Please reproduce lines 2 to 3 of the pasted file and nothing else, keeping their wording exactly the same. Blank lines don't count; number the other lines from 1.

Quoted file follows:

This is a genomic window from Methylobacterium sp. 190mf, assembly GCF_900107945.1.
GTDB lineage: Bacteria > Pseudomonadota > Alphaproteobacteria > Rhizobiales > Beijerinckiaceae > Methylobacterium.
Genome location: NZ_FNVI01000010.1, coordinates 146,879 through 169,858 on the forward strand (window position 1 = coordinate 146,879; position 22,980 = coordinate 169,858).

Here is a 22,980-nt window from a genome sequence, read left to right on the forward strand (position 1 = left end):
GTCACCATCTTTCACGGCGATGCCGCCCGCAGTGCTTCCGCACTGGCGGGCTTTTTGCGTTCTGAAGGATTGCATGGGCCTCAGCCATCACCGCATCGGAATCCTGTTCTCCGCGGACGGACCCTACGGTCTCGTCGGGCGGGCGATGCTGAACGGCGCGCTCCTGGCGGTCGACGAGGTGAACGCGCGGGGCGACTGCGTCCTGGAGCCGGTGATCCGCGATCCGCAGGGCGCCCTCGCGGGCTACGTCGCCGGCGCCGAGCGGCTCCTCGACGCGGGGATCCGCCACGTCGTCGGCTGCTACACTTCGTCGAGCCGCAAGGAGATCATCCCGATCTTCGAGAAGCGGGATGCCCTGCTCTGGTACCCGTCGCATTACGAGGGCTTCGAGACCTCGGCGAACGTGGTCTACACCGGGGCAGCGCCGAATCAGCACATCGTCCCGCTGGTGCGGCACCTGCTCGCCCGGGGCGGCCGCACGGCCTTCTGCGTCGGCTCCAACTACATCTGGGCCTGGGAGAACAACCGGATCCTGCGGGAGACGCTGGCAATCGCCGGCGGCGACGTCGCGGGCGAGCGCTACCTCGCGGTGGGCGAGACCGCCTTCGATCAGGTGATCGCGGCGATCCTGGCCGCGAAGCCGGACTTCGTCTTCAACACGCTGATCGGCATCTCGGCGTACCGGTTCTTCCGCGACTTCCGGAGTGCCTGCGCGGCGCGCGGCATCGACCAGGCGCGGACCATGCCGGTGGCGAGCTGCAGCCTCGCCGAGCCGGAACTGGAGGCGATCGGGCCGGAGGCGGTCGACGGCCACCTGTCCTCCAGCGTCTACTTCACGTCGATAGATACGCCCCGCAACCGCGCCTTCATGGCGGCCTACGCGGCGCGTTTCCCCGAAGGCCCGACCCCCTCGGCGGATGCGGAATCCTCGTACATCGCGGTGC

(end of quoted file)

GTDB lineage: Bacteria > Pseudomonadota > Alphaproteobacteria > Rhizobiales > Beijerinckiaceae > Methylobacterium.
Genome location: NZ_FNVI01000010.1, coordinates 146,879 through 169,858 on the forward strand (window position 1 = coordinate 146,879; position 22,980 = coordinate 169,858).